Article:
The seemingly perpetual, drug-related saga of former NFL and Ohio State quarterback Art Schlichter − who is serving probation for cocaine charges in 2022, months after he was released from prison − continues as he faces another felony drug charge.
Schlichter, 63, was stopped by the Ohio State Highway Patrol late Friday afternoon when a trooper noticed a vehicle driven by Schlichter sitting near an intersection in Columbus, Ohio.
As the trooper approached Schlichter’s car, he handed the officer a crack pipe, according to the criminal complaint. Schlichter’s car was searched and small white rocks believed to be crack cocaine were found, according to court documents.
Schlichter, who was picked fourth overall in the NFL draft by the Baltimore Colts in 1982, was charged with a fifth-degree felony possession of cocaine and will appear in court next week.
Last arrest: Unresponsive in a hotel room
At the time of his arrest Friday, Schlichter was serving probation, a one-year sentence handed down in September, for cocaine possession.
That sentence stemmed from an incident in which Schlichter was found unresponsive at an Ohio Hampton Inn in June 2022 − less than a year after he was released from prison for federal fraud charges related to a massive ticket scheme that bilked millions of dollars from his victims.
Inside Schlichter’s hotel room, officers found a substance they believed to be cocaine after responding to a report of an overdose at the Hampton Inn on Lyman Drive in Hilliard, Ohio. Officers could not get Schlichter to respond.
He was resuscitated with the help of Narcan, a nasal spray used for the treatment of a known or suspected opioid overdose that includes signs of breathing problems. Schlichter was then taken to the hospital.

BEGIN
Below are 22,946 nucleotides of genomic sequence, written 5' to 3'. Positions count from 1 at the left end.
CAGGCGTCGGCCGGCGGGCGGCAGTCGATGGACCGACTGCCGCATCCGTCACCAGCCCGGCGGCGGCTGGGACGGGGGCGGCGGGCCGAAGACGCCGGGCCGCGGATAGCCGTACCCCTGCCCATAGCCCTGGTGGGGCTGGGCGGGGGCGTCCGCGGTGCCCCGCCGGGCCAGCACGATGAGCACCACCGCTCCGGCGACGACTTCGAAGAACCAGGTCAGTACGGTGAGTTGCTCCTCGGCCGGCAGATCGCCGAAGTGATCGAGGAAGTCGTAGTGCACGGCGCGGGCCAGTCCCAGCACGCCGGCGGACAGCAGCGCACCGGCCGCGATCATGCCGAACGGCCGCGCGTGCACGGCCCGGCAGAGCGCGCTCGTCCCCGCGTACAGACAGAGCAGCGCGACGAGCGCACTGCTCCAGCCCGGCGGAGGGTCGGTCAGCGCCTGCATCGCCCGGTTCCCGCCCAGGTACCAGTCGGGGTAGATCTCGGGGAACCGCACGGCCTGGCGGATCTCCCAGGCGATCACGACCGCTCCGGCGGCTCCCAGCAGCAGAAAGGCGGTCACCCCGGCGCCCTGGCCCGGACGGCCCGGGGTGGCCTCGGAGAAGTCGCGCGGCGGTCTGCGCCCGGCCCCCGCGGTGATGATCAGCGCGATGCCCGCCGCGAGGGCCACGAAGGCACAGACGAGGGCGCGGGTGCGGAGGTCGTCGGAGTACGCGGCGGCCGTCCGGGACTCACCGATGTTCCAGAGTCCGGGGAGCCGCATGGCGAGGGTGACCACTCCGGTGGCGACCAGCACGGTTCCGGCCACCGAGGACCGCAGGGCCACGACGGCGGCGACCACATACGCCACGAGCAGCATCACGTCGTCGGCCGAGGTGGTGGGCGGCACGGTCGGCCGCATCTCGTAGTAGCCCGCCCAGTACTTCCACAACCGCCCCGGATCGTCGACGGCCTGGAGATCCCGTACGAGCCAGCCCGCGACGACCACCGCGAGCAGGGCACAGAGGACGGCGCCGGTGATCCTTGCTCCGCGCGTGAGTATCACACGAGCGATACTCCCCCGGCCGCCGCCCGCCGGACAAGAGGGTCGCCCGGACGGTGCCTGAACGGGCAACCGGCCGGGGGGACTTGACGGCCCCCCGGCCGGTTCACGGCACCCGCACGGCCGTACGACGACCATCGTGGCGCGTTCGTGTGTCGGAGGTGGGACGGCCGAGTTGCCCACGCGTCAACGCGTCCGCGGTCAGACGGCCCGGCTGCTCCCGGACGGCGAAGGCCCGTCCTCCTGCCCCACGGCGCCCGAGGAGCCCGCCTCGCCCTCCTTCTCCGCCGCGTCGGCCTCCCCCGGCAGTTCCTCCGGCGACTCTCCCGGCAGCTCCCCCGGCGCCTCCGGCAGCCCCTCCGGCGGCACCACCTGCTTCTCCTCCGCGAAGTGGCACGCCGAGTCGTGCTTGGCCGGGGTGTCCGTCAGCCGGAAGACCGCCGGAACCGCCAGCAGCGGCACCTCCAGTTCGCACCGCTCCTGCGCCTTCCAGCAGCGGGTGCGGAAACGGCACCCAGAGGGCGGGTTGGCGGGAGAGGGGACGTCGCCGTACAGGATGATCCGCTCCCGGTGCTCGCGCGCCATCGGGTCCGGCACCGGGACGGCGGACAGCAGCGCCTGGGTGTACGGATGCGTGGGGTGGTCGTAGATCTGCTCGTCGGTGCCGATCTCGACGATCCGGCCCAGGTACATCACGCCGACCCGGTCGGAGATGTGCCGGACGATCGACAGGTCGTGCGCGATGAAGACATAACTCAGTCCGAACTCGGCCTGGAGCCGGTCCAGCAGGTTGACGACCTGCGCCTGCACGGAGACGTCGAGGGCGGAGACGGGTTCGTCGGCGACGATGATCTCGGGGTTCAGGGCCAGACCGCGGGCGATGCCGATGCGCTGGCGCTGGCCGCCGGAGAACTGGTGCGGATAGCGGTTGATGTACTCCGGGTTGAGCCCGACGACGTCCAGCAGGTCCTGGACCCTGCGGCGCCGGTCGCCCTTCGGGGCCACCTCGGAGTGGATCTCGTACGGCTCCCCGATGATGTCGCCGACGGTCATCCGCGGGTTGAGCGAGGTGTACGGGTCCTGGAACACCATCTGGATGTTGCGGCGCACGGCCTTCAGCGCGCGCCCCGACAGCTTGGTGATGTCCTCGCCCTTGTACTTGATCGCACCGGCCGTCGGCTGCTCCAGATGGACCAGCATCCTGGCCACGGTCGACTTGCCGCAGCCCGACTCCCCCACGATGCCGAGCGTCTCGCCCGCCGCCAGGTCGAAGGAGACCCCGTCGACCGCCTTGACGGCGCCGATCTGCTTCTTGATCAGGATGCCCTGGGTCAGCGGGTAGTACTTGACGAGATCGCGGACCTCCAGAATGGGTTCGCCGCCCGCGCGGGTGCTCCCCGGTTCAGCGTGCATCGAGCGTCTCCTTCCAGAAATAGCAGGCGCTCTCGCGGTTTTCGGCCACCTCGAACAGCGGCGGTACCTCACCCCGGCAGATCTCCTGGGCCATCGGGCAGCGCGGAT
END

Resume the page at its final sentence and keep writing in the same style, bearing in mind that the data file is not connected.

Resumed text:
A test of the substance found in Schlichter’s hotel room came back as cocaine and he was charged with possession of cocaine, a fifth-degree felony.
More: ‘It’s sad and it’s tragic’: Ex-Colts QB Art Schlichter’s life behind bars
Less than five months on probation
In September, nearly a year after Schlichter was found unresponsive in that Hampton Inn hotel room, he was sentenced to one year probation for his offense.
The sentence issued by a Franklin County, Ohio, judge was the latest in Schlichter’s encounters with the law, which through the decades have mostly stemmed from illegal gambling and Ponzi schemes.
Ron O’Brien, the former Franklin County prosecutor who fought to keep Schlichter in prison due to his perpetual criminal offenses, told IndyStar in September that in legal terms, the sentence of one year probation was appropriate.
But he also called Schlichter a “career criminal who seemingly cannot be rehabilitated.”
A life of run-ins with the law
A former Ohio State star quarterback, Schlichter had dreams of a professional football career, but those were soon sidelined by his run-ins with the law.
In 2010, NFL Network listed Schlichter as the No. 4 draft bust of all time and a top 10 quarterback draft bust of all time.
In 2011, Schlichter pleaded guilty to a massive ticket scheme in which he promised college and NFL game tickets to buyers, but never delivered the tickets despite being paid for them. He was sentenced and released on bond.
Four months later, in January 2012, Schlichter’s bond was revoked due to drug use. According to court records, Schlichter was charged with violating the terms of his house arrest, testing positive for cocaine twice and then refusing to give urine samples. He was taken into custody.
In May 2012, Schlichter was sentenced to nearly 11 years in the Federal Correctional Institute in Florence, Colorado, and 10 years in an Ohio penitentiary. The two sentences were to be served concurrently, and with good behavior Schlichter was to be released Aug. 18, 2020.
But from inside the walls of prison, just months before his scheduled release, Schlichter was having women outside the prison place bets for him, O’Brien told IndyStar at the time.
He was also betting with other inmates, O’Brien said. Prison officials found out through emails and phone calls Schlichter was gambling from inside. He was banned from email for 90 days due to his gambling, according to prison records.
In 2020, IndyStar spoke exclusively with Schlichter from behind bars at the Federal Correctional Institute in Florence, Colorado. He said he had been diagnosed with Parkinson’s disease and dementia and that he had been treated “unfairly” by the courts and prosecutors.
Follow IndyStar sports reporter Dana Benbow on X: @DanaBenbow. Reach her via e-mail: firstname.lastname@example.org.
This article originally appeared on Indianapolis Star: Art Schlichter stopped with crack pipe while on probation, police say